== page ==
But lets be serious, nowadays this kind of tutorials are rather out of fashion. Since we all live in the internet and communication age, we can easily talk about a new kind of tutorials. Yes, the internet ones. They are documents or softwares, or any other media created for instructional purposes for a variety of tasks.

Tutorials have the next characteristics:

  1. They are a presentation of the content of something, usually containing one or more examples, divided into sections, chapters and sub chapters to confirm a better understanding and organization of the content.
  2. We can say they are methods of reviewing. They have the purpose of reinforcing or facilitating the understanding of the content in a specific section.
  3. Next we can state that they are a transition to other modules and they are build on the instructions and information already provided.

It is important to know that not all tutorials are the same. They can organize information in different ways. Either linear or branched.

Now let us jump to computer education. In this field, a tutorial is a program made with the purpose of assisting users in the process of learning how to a software product or other applications, operating the system interface, learning how to use the programming tools or how to play a game. Yes, there are tutorials on games to, teaching you how to play. They are small peaces of the game in which someone tells you how to move, fight, drive or do whatever the game is about.

We can divide them into two kinds of tutorials: movie tutorials and interactive tutorials.the first are the tutorials you just watch and the second are those where you fallow instructions that appear on screen.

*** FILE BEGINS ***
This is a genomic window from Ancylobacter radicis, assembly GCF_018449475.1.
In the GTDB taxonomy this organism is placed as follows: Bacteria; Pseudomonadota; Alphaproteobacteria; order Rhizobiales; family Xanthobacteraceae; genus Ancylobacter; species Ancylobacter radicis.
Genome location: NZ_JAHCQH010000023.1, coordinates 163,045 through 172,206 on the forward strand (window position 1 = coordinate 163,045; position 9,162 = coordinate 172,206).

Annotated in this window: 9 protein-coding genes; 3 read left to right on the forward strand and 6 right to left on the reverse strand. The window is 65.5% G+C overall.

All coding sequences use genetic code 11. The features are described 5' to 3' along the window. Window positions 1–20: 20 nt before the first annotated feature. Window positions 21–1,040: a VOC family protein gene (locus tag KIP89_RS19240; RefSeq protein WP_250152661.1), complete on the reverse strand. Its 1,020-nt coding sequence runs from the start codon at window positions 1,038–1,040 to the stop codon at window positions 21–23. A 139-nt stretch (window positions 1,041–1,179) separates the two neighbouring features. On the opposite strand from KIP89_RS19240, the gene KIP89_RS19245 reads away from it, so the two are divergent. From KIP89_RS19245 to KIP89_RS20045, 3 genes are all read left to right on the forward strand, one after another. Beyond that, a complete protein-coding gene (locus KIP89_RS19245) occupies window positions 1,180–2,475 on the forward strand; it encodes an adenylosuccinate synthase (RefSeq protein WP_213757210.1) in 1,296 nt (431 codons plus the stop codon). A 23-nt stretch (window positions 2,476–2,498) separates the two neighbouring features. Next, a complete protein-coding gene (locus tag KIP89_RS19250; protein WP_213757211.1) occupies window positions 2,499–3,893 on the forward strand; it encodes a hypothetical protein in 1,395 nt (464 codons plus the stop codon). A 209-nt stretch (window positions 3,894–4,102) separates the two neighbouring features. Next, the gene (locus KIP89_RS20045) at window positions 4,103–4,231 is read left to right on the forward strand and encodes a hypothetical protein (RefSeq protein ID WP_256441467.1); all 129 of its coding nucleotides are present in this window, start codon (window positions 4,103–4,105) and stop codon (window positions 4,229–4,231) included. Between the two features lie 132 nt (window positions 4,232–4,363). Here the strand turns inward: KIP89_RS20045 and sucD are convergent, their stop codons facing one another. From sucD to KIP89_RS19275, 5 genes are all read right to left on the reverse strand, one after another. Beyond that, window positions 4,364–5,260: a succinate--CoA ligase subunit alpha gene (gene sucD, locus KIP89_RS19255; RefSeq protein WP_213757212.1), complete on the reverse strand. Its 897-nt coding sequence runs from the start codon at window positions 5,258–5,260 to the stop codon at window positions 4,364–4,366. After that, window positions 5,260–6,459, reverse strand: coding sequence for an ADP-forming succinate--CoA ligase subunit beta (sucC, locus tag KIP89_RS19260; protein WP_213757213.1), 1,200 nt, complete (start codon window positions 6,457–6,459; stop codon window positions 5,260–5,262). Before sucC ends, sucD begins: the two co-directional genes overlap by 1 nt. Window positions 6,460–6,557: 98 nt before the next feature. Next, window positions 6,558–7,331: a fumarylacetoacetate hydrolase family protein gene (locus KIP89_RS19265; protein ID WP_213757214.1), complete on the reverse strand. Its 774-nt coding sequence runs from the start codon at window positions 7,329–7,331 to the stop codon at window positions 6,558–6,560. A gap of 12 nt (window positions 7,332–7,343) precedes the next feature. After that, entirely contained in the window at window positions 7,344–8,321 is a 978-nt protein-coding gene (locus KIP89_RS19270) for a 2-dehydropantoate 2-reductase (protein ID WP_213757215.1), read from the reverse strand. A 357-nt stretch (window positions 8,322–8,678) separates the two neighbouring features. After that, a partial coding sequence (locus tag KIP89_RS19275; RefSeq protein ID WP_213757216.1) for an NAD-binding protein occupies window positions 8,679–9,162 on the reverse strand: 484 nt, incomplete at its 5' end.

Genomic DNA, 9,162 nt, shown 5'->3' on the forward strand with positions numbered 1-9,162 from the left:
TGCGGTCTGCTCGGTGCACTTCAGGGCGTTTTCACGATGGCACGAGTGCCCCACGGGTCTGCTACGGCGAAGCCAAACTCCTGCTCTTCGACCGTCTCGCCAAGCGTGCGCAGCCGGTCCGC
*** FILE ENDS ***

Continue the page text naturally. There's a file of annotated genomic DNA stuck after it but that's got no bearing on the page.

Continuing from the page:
Now I bet you know what tutorials are, no? …

How Stanford University Got It's Name

Stanford University, the private research university located near Palo Alto, California, is known around the world for the first class education it provides to roughly 6,800 undergraduate students and about 8,300 graduate students every semester. Interestingly, while the institution of higher learning is a place that literally hundreds of thousands of students dream of one day attending few know the back story that explains how the Northern California school came to be known as Stanford University.

The university, founded in 1891, shares its name with former California governor Leland Stanford, but the story does not end there. The school that now sits in Stanford, California (population approximately 13,000) was founded by Leland Stanford and his wife Jane Stanford in the late ninetieth century as a memorial to honor the untimely death of their son Leland Stanford Junior who died at the age of fifteen .

While traveling with his parents in Italy Leland Jr. was stricken with typhoid (today commonly referred to as Salmonella) which is a form of food poising in which ingested bacteria makes its way through the intestinal wall and into an area of ​​the body where it can cause sever damage to multiple organs. While trouble with Salmonella or typhoid is still prevalent in much of the developing world at fairly endemic rates (death rates are about 10% to 30% in untreated instances) for the illness to cause death in the developed world in the twenty first century is extremely uncommon. Unfortunately for young Leland Stanford Junior the circumstances surrounding his infection did not include the ready access to life saving antibiotics that are common today. The end result was the death of Leland Junior about two months shy of his sixteenth birthday. Today Leland Jr. rests in peace on the Stanford University campus alongside both his mother and father who were historically put to rest at the Stanford family mausoleum as well.

In addition to serving as a predecessor to contemporary famed California governors Ronald Regan and Arnold Schwarzenegger Leland Stanford Senior sat as a United States senator from 1885 until his death at the age of 69 in 1893. that was basically founded Leland Stanford Junior University while serving as a US senator from California, an event that took place seven years after the death of his young son. The first student that was admitted to Stanford University in 1891 happened to be Herbert Hoover who would eventually become the thirty-first President of the United States in 1929.